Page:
Bertrand Russell’s chicken originates from the following passage found in his book, „The Problems of Philosophy,” (Chapter IV, On Induction):
On a farm, there was a flock of chickens. One chicken started talking with another, remarking „How good our farmer has been to us. I think he is an awfully nice man, because he comes every morning to feed us.” The other chicken nodded in agreement, adding „and he has been feeding each and everyone of us here every day like clockwork, every day without fail since we were all just little baby chicks.” Indeed, when queried, most of the other chickens clucked in agreement about how benevolent their farmer was.
But there was one chicken, intelligent but eccentric, who countered saying „How do you know he is all that good? I remember, not too long ago, that there were some older chickens who were taken away, and I haven’t seen them since. What ever happened to them?”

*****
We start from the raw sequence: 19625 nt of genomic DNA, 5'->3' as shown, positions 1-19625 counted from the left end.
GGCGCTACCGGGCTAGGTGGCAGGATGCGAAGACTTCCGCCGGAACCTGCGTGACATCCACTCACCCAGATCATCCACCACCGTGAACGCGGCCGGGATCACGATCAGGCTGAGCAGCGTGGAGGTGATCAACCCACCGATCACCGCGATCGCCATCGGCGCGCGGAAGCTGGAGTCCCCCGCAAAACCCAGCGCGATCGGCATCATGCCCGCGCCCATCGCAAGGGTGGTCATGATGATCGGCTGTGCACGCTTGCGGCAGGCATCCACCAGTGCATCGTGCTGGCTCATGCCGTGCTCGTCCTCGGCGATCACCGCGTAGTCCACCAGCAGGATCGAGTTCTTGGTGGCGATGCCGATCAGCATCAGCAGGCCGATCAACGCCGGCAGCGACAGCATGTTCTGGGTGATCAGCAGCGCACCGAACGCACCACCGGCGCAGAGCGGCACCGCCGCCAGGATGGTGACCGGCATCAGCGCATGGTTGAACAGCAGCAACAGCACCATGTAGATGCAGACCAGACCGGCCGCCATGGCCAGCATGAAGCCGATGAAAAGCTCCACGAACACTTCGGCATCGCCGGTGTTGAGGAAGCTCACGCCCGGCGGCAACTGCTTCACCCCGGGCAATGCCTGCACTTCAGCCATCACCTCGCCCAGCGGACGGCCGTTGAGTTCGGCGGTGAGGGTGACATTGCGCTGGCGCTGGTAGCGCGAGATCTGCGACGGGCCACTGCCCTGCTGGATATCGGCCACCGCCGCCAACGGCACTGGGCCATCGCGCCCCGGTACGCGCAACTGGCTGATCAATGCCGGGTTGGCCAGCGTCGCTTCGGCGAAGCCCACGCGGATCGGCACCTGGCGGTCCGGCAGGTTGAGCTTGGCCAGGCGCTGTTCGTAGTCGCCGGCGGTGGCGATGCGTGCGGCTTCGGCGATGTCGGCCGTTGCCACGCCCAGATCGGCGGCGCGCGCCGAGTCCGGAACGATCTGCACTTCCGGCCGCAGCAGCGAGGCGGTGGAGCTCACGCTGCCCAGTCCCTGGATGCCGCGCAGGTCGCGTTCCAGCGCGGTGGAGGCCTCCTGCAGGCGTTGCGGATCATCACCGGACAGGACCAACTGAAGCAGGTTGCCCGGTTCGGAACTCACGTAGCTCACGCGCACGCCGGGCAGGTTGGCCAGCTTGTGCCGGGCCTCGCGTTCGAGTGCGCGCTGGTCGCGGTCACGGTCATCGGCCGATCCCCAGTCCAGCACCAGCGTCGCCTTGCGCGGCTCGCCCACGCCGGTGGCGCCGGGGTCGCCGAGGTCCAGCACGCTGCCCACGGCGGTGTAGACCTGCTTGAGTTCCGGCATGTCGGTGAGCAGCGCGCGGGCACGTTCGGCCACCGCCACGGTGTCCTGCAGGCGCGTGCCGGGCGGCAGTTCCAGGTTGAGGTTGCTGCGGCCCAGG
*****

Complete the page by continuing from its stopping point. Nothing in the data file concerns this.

Some of the chickens may have slept a little uneasy that night, but in the morning the farmer came as usual, this time scattering even more corn around. The chickens ate this with gusto, and this dispelled any remaining doubts about the benevolence of the farmer. „You see, there is nothing to worry about. Our farmer had a little extra food, so he gave it to us because he likes us! He is a good man,” remarked one chicken to the others, and they all nodded in agreement, all of them, that is, except one.
The intelligent but eccentric chicken became even more agitated. „He is just fattening us up! We are going to be slaughtered in a weeks time!” he squawked in alarm. But nobody listened. All the other chickens just thought he was a troublemaker.
A week later, all the chickens were placed into cages, loaded onto a truck, and driven to the slaughterhouse.
Moral of the story: You cannot always induce the truth from past experience!